Live Review: The Horrors at Nottingham Rescue Rooms by Michelle Dhillon
A lot can happen in two years. Things evolve, people change, even wars can start and end. For me, the roots of NG Magazine will always start with The Horrors, being the first act we covered at the end of March 2007. Back then, even though they’d sold out Nottingham’s Rescue Rooms like tonight, large sectors of the music press still regarded them with distaste, mainly because their hair was excessively large and faces overly made up in a neo-Goth stylee.
Live Review: The Horrors at Nottingham Rescue Rooms
Gone now is the excessively large and – some might have said – mental hair, but any attempt to sum up how far The Horrors have advanced musically in these two years is totally beyond my ability. I’d always maintained that there were shards of glittering genius in their debut album and that they were technically very gifted. But seeing The Horrors tonight is what it must have been like to witness a monumental set from seminal post-punksters Joy Division in 1979. Yes. It really was that good!
After five minutes of distortion clogging the speakers, The Horrors finally stride onto the stage, opening with Mirror’s Image. Their awesomeness strikes you immediately – they look flawless and sound immense. Searing guitars puncture the airwaves, alternating with Faris Badwan’s claustrophobic, brooding Ian Curtis-esque vocal. Spider (Rhys) Webb has swapped synths for Tomethy Furse’s bass duties and the results are sublime. It’s loud, brilliant & shrouded in a magical finesse. This is the type of sound that can fill stadiums, but it’s been packed into a medium sized venue. I’m spellbound.
“The Horrors have succeeded in transporting us all the way back to the late seventies and are bringing to bear a jaw-dropping, phenomenal dosage of post-punk….(They) proved beyond all doubt that musical perfection is not unattainable and its not often that I see a band that truly blows my mind. God bless The Horrors for saving 2009.”
All of their set is composed of choice cuts from their second album Primary Colours, but I’m nowhere near as disappointed as I’d expected to be at the apparent neglect of their debut. I Can’t Control Myself, with its industrial rhythmic intricacy, brings to mind the acerbic punk rock of Nine Inch Nails. The colossal Sea Within A Sea is the standout number tonight, with its prolonged rise-and-fall structure crashing over the crowd like a huge tidal wave. The synths are ghostly and minimal, very Cure-like, and build up to a densely packed, thunderous storm of sound.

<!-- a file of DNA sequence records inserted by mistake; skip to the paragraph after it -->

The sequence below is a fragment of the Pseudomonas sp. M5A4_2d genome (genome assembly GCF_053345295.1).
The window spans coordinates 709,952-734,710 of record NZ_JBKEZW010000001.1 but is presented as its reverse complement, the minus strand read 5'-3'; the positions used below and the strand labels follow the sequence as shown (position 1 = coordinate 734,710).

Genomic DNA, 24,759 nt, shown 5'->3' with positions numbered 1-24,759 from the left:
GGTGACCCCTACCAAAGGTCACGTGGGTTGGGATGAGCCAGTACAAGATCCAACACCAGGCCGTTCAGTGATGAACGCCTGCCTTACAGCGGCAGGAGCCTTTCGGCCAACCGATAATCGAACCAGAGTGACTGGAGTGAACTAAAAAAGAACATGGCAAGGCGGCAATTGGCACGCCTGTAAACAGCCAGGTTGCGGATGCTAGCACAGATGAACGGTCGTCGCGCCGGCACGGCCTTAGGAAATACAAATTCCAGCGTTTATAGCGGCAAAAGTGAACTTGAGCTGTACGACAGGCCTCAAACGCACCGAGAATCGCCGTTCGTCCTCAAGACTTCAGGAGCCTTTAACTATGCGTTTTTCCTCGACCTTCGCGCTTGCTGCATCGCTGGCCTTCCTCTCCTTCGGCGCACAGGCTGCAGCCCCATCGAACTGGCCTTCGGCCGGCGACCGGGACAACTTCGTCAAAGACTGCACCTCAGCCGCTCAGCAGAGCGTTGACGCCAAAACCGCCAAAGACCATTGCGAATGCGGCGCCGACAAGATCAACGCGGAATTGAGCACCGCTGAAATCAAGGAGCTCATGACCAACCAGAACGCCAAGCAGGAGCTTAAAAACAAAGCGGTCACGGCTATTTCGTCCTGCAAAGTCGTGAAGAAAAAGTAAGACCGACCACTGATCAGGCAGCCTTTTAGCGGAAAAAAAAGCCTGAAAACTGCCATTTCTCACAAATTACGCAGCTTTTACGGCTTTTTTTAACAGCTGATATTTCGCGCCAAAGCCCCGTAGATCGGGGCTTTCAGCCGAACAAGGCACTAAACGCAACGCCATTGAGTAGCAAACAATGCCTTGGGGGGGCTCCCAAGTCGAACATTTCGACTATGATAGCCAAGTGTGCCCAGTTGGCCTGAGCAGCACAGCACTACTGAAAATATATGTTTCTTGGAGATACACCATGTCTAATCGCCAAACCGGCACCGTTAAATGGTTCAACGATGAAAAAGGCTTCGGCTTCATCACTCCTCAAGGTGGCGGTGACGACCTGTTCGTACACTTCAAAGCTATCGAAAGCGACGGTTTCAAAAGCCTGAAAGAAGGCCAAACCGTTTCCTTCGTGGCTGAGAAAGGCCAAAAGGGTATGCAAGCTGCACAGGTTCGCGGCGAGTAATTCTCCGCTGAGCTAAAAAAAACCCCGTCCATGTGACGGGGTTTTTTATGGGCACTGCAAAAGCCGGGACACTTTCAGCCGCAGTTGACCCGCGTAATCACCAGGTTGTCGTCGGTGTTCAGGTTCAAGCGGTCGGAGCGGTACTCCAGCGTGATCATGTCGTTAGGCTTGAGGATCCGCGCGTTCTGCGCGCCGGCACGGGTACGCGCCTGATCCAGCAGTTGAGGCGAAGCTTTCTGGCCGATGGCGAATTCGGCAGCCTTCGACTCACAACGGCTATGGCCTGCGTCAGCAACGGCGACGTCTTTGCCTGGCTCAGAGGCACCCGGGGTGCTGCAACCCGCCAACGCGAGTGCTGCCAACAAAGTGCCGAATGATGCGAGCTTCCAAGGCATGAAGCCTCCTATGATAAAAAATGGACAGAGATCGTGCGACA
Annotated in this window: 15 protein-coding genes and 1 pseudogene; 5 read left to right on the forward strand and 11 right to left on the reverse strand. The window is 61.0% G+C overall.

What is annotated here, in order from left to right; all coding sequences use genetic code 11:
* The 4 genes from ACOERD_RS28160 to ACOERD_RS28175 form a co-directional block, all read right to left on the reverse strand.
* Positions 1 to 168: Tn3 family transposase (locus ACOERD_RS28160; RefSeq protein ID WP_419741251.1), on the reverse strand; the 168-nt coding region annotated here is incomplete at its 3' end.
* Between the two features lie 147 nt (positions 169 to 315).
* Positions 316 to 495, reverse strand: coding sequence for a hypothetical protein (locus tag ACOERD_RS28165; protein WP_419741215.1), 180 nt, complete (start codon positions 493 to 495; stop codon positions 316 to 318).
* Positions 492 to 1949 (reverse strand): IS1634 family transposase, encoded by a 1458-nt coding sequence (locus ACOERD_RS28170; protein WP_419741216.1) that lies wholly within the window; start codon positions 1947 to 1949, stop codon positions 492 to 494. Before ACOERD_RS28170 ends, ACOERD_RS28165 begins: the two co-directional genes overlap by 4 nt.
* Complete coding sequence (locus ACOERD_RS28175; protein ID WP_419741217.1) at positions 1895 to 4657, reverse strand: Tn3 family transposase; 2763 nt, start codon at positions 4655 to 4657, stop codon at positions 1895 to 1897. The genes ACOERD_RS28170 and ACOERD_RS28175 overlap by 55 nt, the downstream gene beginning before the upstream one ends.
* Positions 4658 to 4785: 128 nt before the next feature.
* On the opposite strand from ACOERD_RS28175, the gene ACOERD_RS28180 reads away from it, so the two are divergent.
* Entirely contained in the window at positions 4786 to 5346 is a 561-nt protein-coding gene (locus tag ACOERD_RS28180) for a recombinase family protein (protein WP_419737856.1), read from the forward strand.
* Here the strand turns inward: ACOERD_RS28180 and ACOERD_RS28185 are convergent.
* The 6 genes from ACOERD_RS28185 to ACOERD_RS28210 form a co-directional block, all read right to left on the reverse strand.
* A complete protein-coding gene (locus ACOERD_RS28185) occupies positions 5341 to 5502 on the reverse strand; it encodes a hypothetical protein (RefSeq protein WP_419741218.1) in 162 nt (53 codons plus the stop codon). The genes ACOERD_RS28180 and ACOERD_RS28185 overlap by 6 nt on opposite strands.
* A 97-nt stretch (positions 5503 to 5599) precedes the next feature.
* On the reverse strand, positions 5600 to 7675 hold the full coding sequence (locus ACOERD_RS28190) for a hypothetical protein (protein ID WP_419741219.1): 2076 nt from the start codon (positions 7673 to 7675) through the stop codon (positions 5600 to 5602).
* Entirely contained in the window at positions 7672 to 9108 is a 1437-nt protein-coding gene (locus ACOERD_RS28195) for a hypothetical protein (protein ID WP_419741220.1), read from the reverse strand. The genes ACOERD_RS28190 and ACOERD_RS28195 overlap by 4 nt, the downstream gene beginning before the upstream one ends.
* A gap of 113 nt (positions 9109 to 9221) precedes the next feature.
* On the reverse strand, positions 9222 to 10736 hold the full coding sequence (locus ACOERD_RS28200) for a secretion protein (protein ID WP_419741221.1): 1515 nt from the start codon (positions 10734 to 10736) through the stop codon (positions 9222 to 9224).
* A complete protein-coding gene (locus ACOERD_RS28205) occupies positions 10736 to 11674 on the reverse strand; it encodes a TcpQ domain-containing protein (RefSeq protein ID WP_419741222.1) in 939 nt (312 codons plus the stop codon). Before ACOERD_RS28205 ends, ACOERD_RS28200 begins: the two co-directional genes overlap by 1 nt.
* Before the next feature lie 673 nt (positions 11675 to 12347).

They receive rapturous applause when they embark on an encore that consists of the perfect punk-goth-pop of Count In Fives, Sheena Is A Parasite and, my personal favourite, Gloves. I can see why they confined their debut material to the encore as it wouldn’t have sat well with the level of sophistication displayed in the rest of their set. It seemed like a slightly odd but intriguing decision to work with video director Chris Cunningham and Portishead’s Geoff Barrow as producers on Primary Colours, but the experiment has paid dividends.
Unlike many of their worthless contemporaries (I will personally firebomb any idiot who dares to mention White Lies) The Horrors have succeeded in transporting us all the way back to the late seventies and are bringing to bear a jaw-dropping, phenomenal dosage of post-punk. The Horrors have proved beyond all doubt that musical perfection is not unattainable and its not often that I see a band that truly blows my mind. God bless The Horrors for saving 2009.